The Music Industry is lashing back at the implications of RealAudio and MP3.
It cringes at the idea that recordings can be uploaded without any regard for
copyright or royalty payments.
In an effort to stop the unlawful distribution and sales of pirated music and
develop a method for protecting Web-distributed audio files, more than 130
companies and organizations from the consumer electronics, Internet service
provider, security technology, and recording industries created a forum at the
beginning of 1998 called the Secure Digital Music Initiative (pronounced
"sodomy"). The initiative proposed a two-phase plan for developing a publicly
available file format for playing, storing, and distributing digital music.
Phase I, which was completed in June, 1999, defined a standard for
manufacturing portable devices that can play both unprotected and protected
music formats. The audio files contain a digital watermark. The detection
software is manufactured by Verance (www.verance.com). Portable players that
conform to Phase I specs are currently being manufactured.
However, the Phase I devices couldn't tell you whether a digital audio
file was protected or not. That had to wait until Phase II technology
With the Phase II technology, when you play files that are protected by digital
watermarks (SDMI Phase I compliant), the device will automatically let you know
that their software can be upgraded to play future Phase II compliant music. If
you choose not to upgrade, all of the music that you've compiled can still be
played, but the players won't play the new SDMI Phase II compliant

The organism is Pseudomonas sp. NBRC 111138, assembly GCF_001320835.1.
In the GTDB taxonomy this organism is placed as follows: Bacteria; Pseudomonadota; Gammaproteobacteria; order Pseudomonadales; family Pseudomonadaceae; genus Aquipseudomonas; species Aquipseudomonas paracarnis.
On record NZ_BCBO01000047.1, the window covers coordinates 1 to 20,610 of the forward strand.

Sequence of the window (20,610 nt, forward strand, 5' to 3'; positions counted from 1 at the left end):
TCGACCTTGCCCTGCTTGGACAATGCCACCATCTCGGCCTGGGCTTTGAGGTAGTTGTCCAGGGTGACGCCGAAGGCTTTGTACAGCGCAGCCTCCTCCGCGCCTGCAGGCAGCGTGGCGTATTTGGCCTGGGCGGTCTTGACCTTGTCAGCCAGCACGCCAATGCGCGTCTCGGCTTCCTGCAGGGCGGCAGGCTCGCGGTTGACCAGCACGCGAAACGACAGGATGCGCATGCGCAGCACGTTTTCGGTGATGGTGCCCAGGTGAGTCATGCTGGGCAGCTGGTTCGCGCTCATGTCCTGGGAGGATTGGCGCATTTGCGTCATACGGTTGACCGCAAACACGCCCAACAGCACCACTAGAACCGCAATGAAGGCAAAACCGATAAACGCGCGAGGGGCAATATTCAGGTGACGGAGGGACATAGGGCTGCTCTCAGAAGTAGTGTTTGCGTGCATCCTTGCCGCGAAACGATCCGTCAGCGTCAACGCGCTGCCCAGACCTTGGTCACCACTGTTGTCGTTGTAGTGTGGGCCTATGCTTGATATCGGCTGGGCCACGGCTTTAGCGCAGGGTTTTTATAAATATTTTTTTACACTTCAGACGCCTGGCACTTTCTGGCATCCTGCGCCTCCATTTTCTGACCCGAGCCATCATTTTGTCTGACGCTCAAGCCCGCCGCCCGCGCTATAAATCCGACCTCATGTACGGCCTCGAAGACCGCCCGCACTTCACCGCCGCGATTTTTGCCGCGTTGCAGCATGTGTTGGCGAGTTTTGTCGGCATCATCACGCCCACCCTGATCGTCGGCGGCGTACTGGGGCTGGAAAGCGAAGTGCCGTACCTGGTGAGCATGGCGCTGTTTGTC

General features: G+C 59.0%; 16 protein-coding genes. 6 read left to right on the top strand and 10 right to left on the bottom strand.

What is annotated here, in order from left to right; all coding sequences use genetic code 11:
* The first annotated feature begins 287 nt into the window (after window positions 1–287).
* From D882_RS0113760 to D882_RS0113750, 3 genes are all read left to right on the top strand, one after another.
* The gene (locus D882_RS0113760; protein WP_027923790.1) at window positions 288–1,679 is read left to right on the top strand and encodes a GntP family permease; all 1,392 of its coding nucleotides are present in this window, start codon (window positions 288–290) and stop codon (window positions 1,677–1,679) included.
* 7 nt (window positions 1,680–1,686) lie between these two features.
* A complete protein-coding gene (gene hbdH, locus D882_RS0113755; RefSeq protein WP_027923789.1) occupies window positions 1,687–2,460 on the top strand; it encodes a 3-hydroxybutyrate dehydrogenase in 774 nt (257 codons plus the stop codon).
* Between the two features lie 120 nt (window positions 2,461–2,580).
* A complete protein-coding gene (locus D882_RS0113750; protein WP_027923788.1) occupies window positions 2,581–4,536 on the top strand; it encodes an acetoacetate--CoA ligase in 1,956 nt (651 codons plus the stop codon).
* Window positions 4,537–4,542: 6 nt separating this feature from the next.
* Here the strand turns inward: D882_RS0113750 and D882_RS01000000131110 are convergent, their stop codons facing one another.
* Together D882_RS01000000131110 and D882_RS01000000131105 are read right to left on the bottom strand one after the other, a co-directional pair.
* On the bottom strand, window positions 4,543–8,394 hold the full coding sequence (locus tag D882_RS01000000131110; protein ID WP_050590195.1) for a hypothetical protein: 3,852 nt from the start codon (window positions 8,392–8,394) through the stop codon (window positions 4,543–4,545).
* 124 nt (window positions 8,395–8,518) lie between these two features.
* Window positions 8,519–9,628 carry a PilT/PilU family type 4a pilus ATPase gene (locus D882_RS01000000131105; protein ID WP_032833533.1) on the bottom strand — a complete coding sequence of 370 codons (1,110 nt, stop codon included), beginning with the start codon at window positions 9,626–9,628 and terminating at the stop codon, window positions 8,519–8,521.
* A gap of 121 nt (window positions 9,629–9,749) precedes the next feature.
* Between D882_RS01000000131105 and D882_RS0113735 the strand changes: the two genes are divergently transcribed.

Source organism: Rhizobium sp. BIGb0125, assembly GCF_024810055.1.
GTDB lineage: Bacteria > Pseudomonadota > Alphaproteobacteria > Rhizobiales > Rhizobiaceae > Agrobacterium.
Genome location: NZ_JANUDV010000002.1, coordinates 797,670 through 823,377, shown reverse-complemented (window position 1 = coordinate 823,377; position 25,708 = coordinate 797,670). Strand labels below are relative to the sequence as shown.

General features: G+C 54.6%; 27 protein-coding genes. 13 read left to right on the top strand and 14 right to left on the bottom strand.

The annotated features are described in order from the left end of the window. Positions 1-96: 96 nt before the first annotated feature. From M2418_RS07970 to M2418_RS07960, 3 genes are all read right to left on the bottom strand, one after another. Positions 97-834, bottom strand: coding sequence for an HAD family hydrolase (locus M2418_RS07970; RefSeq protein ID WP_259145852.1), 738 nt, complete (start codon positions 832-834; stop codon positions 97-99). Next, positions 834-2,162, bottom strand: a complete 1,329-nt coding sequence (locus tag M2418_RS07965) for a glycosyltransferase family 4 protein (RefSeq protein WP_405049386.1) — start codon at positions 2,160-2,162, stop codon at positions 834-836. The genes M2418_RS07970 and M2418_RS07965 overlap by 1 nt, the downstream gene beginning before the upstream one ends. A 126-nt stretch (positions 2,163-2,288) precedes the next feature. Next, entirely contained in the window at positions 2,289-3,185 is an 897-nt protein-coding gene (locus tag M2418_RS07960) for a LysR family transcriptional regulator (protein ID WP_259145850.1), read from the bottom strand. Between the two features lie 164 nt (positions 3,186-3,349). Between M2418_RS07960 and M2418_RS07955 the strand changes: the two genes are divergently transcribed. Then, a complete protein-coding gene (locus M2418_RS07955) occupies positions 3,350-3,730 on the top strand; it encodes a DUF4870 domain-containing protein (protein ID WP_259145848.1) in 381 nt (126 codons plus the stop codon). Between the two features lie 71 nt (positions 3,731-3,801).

However, it appears that SDMI Phase II is slipping into
cryogenic stasis. The last press
release from SDMI.org dated May 18, 2001, basically throws in the towel on
Phase II. SDMI admitted that there was no concensus for
adoption of any combination of the proposed technologies, and that Phase II
would fade away, although the digital watemark remains in widespread use.
the final blow
In response to a challenge posed by SDMI, the digital
watermark developed by Verance was cracked by a research team at Princeton
led by Professor Edward Felton. Professor Felton intended to
present the findings at the Information Hiding conference, co-sponsored by
the Naval Research Laboratory.
But rather than pay Professor Felton's team the prize
for meeting the challenge, the RIAA, SDMI and Verance collectively
threatened to sue Felton if he presented his findings, or
otherwise dislosed how he circumvented the SDMI.
The basis of SDMI's threaten lawsuit was that Felton was not
allowed to publish or present the results because it would run afoul of the
DMCA’s anti-circumvention statute.
Felton has critized content companies for attempting to gain
unprecedented control over copyrights, including ones that don't necessarily
have. He has also compared DRM infrastructures to perpetual motion
machines, suggesting that content providers might better spend their time and
money on developing piracy tracking applications.